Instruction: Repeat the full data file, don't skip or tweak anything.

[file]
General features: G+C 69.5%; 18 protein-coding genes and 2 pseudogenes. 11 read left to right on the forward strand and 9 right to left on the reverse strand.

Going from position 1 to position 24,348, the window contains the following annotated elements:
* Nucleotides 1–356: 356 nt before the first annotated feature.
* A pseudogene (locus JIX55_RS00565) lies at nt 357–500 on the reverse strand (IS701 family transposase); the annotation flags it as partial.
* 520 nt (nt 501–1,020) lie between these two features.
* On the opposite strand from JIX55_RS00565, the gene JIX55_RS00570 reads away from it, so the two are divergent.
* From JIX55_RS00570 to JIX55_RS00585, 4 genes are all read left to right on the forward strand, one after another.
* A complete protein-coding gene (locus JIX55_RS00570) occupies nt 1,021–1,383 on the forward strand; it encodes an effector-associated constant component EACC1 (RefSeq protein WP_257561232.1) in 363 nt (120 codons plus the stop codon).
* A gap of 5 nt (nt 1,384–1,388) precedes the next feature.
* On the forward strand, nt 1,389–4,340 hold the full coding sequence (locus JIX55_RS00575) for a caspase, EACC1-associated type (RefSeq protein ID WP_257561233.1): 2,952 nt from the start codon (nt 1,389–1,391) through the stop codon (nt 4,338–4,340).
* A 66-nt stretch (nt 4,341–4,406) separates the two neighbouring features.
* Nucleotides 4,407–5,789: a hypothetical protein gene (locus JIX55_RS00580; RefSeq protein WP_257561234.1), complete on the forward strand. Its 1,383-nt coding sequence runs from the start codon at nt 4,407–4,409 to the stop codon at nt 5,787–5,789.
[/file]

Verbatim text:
General features: G+C 69.5%; 18 protein-coding genes and 2 pseudogenes. 11 read left to right on the forward strand and 9 right to left on the reverse strand.

Going from position 1 to position 24,348, the window contains the following annotated elements:
* Nucleotides 1–356: 356 nt before the first annotated feature.
* A pseudogene (locus JIX55_RS00565) lies at nt 357–500 on the reverse strand (IS701 family transposase); the annotation flags it as partial.
* 520 nt (nt 501–1,020) lie between these two features.
* On the opposite strand from JIX55_RS00565, the gene JIX55_RS00570 reads away from it, so the two are divergent.
* From JIX55_RS00570 to JIX55_RS00585, 4 genes are all read left to right on the forward strand, one after another.
* A complete protein-coding gene (locus JIX55_RS00570) occupies nt 1,021–1,383 on the forward strand; it encodes an effector-associated constant component EACC1 (RefSeq protein WP_257561232.1) in 363 nt (120 codons plus the stop codon).
* A gap of 5 nt (nt 1,384–1,388) precedes the next feature.
* On the forward strand, nt 1,389–4,340 hold the full coding sequence (locus JIX55_RS00575) for a caspase, EACC1-associated type (RefSeq protein ID WP_257561233.1): 2,952 nt from the start codon (nt 1,389–1,391) through the stop codon (nt 4,338–4,340).
* A 66-nt stretch (nt 4,341–4,406) separates the two neighbouring features.
* Nucleotides 4,407–5,789: a hypothetical protein gene (locus JIX55_RS00580; RefSeq protein WP_257561234.1), complete on the forward strand. Its 1,383-nt coding sequence runs from the start codon at nt 4,407–4,409 to the stop codon at nt 5,787–5,789.